37 HTML FAQs answered

The next time you need to point somebody to a place where they can find answers to the most frequently asked questions about HTML, send them to Tommy Olsson’s Bulletproof HTML: 37 Steps to Perfect Markup. It is a long, long article, but it is packed with useful information. Most importantly, the information is correct as far as I can tell.

In the article, Tommy answers questions ranging from “What is HTML?” and “Must I have an alt attribute for every image?” to “What does character encoding (charset) mean?” and “What is a BOM?”. There is probably something in there for everybody.

This reminds me of a subject that surfaces every now and then: standards aware Web professionals need to flood the web with correct information to push the old tag soup FAQs and how-tos way down the SERPs.

Posted on November 1, 2006 in (X)HTML, Quicklinks

Comments

  1. November 1, 2006 by Martin

    That’s a pretty good list of FAQs, if I am writing in HTML, not XHTML.

    It is missing one thing though: XHTML!

  2. Great article.

    This reminds me of a subject that surfaces every now and then: standards aware Web professionals need to flood the web with correct information to push the old tag soup FAQs and how-tos way down the SERPs.

    Agreed, which is also why it’s important to link to as much “good information” as possible.

    Thanks Roger!

  3. This is a great list. It is good to see someone discuss the BOM. I was hit with this just before we launched our site (thanks to, then, Dreamweaver encoding). I had to search for a while to find information related to it (not just instanced of the word ‘BOM’).

    This is a very exhaustive list!

  4. Most importantly, the information is correct as far as I can tell.

    25th of October … I think that was about when the W3C announced that it actually will continue to develop HTML.

  5. November 1, 2006 by Tommy Olsson

    It is missing one thing though: XHTML!

    The origin of this article was an HTML FAQ post in the forums. I’ve written an XHTML vs HTML FAQ, as well. If you’re ‘missing XHTML’, you may want to read it. :)

    25th of October … I think that was about when the W3C announced that it actually will continue to develop HTML.

    That’s the publication date, but the original post is from 9 October, and the article itself was written sometime between those dates. When I saw TBL’s statement I though, ‘bl..dy typical.’ Sod’s law, I suppose.

  6. Nice link describing most stuff, however it should also have mentioned that UTF-8 presents problems when combined with for example PHP and older versions of MySQL - otherwise all the newbies who read this will start using UTF-8 and get all confused when their PHP-code stops responding correctly - right?

    Also - an Alt-attribute is not for the blind and the old school browsers - it’s also for the search engines and I suppose that’s what make it worth the effort for most people…

  7. I wish people wouldn’t post important things to SitePoint, since it sucks…

    It takes 8 minutes to load a page from there (yes, thats times) on my connection, and then there’s always the “first-click” ad to deal with, and the ad along the bottom.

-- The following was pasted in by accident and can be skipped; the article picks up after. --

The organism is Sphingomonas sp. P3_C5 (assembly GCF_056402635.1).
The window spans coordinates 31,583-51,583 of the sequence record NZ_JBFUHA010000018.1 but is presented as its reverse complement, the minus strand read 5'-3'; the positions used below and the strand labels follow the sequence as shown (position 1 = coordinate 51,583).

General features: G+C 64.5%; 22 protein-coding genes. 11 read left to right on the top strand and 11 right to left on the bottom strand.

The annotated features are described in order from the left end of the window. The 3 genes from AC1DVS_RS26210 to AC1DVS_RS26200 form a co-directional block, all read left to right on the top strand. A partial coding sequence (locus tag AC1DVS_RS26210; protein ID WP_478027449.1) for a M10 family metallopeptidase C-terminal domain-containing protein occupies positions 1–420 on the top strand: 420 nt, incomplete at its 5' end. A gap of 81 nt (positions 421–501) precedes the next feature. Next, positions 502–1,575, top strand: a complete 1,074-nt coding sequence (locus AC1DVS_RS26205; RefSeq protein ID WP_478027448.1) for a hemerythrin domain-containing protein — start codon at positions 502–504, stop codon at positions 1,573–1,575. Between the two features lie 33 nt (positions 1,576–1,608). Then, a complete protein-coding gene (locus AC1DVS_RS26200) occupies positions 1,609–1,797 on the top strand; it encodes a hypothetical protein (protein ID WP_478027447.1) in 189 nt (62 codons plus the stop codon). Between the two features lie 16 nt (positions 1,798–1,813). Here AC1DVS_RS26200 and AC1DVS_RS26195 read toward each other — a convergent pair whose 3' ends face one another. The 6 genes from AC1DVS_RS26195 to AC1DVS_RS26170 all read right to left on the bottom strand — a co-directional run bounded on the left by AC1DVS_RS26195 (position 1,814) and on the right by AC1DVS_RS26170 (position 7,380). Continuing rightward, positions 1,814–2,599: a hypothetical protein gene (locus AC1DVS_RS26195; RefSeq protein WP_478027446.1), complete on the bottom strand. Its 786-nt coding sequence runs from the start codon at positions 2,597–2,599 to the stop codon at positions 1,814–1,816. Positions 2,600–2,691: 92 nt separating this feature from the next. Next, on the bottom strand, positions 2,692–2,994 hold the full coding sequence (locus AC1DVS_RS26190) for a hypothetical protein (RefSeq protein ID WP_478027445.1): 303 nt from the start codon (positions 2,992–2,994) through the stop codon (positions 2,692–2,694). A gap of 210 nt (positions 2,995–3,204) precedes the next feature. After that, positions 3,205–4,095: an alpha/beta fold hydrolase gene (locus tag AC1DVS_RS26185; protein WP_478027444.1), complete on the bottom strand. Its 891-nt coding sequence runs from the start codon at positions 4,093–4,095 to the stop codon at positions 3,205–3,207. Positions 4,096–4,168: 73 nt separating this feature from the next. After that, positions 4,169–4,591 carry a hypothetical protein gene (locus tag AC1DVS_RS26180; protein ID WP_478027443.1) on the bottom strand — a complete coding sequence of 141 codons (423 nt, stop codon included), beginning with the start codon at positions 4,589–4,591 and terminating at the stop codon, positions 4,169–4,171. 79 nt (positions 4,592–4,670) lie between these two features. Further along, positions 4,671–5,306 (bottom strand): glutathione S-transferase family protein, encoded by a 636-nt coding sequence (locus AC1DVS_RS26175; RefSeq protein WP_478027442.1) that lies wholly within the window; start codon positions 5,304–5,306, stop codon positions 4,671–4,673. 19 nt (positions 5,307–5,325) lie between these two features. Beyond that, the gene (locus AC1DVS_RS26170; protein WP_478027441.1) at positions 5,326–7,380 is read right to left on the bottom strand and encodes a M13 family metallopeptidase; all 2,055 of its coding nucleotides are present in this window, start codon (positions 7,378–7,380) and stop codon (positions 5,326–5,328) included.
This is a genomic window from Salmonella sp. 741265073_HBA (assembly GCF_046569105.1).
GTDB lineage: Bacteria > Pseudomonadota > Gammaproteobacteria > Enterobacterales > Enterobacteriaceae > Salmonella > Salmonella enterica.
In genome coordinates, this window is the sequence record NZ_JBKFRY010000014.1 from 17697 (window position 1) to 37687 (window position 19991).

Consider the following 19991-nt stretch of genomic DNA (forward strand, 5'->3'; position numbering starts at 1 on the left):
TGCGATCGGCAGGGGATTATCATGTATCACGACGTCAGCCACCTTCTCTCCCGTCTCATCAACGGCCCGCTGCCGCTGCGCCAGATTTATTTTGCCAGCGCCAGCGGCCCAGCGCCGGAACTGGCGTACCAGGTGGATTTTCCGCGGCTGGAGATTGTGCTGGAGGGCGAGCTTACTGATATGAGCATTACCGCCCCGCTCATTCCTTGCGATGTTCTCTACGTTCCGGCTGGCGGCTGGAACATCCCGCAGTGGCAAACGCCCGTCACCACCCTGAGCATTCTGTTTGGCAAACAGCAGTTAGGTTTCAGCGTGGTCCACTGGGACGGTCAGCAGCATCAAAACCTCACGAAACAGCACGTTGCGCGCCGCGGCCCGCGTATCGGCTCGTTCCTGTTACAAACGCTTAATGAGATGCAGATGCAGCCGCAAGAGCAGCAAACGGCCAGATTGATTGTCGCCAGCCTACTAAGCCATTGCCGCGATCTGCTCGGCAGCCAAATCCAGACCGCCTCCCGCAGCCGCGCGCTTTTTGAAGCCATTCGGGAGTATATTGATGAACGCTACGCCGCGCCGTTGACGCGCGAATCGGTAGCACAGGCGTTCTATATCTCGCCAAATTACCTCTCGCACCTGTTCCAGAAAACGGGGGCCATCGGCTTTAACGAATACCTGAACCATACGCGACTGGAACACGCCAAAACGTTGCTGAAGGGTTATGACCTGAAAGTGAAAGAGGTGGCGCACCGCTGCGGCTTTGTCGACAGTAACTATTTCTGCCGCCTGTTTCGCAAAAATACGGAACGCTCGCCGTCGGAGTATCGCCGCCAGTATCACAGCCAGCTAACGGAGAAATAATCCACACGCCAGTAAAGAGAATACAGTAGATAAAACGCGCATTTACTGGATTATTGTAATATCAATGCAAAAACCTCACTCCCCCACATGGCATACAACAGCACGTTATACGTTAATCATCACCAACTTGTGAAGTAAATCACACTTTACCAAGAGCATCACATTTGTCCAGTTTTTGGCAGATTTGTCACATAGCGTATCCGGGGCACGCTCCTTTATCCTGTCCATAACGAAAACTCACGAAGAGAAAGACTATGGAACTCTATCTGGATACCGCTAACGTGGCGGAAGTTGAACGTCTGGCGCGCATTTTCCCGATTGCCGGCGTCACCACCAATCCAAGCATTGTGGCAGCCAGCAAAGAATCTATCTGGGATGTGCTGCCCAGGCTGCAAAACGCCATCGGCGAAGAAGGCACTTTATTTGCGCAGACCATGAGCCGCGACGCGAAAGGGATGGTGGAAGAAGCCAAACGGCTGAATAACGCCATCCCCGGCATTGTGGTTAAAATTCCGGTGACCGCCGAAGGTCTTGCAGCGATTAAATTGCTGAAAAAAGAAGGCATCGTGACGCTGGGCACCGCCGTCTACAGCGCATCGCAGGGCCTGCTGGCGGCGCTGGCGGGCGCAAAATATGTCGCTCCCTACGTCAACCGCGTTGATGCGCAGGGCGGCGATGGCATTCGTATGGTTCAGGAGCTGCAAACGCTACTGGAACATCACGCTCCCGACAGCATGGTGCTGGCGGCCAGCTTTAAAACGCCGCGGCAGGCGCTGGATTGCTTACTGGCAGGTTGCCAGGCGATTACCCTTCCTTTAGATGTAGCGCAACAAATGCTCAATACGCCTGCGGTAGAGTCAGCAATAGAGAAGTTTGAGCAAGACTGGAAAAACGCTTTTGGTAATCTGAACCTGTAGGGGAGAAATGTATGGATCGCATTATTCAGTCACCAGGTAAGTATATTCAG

I don’t know, perhaps they have a minimalistic stylesheet, perhaps not?

  8. If you get the SP adverts; disable them with the checkboxes or links and it stores it in a cookie.

  9. November 2, 2006 by Tommy Olsson

    PHP and MySQL. is outside the scope of this article on HTML

    Besides, PHP doesn’t really have that much of a problem with UTF-8. Things like strlen() will give the wrong result, and case conversion etc will not work properly, but you could use the appropriate libraries for that.

  10. November 3, 2006 by Henrik Pejer

    Always good to see that you are still active, Tommy.

    Great article.

    I’m looking forward to another one!

  11. November 4, 2006 by Martin

    The origin of this article was an HTML FAQ post in the forums. I’ve written an XHTML vs HTML FAQ, as well. If you’re ‘missing XHTML’, you may want to read it. :)

    Damn, that’s a lot of good info about HTML and XHTML. It seems that HTML 4.01 Strict is the optimal one in today’s environment…

    Next thing is I am going to really convince those people who doesn’t change colours very well :)

  12. November 6, 2006 by Nautillius

    The reality is that the most commonly used browser, Internet Explorer, does not support XHTML in any way, shape or form.

    And what about this page? I think, this is XHTML in all browsers (without Lynx etc.).

  13. @Rowan Lewis: If you are seeing 8-minute page loads on a regular basis from SitePoint.com I’d love to see a copy of a tracert from you to our server. We have two servers at Rackspace, so you definitely shouldn’t be experiencing that sort of performance.

    As for the ads, yes, they are there, however, just click on the “Don’t Show Me This Again” link and you won’t have to view a pop-up or “Catfish” ad ever again. The ads are for first-time visitors — not regulars, and we certainly don’t intend to harass you everytime you visit to read an article or blog post.

  14. November 10, 2006 by Tommy Olsson

    @Nautilus: That page is served as application/xml. That will allow IE to recognise it as XML, but IE still doesn’t support the XHTML namespace. Thus it will see the page as XML, but not XHTML.

    I mentioned this in the XHTML vs HTML FAQ. You need to provide CSS styles for most of your elements, since there will be no default styling. In particular, every element will have display:inline by default.

Comments are disabled for this post (read why), but if you have spotted an error or have additional info that you think should be in this post, feel free to contact me.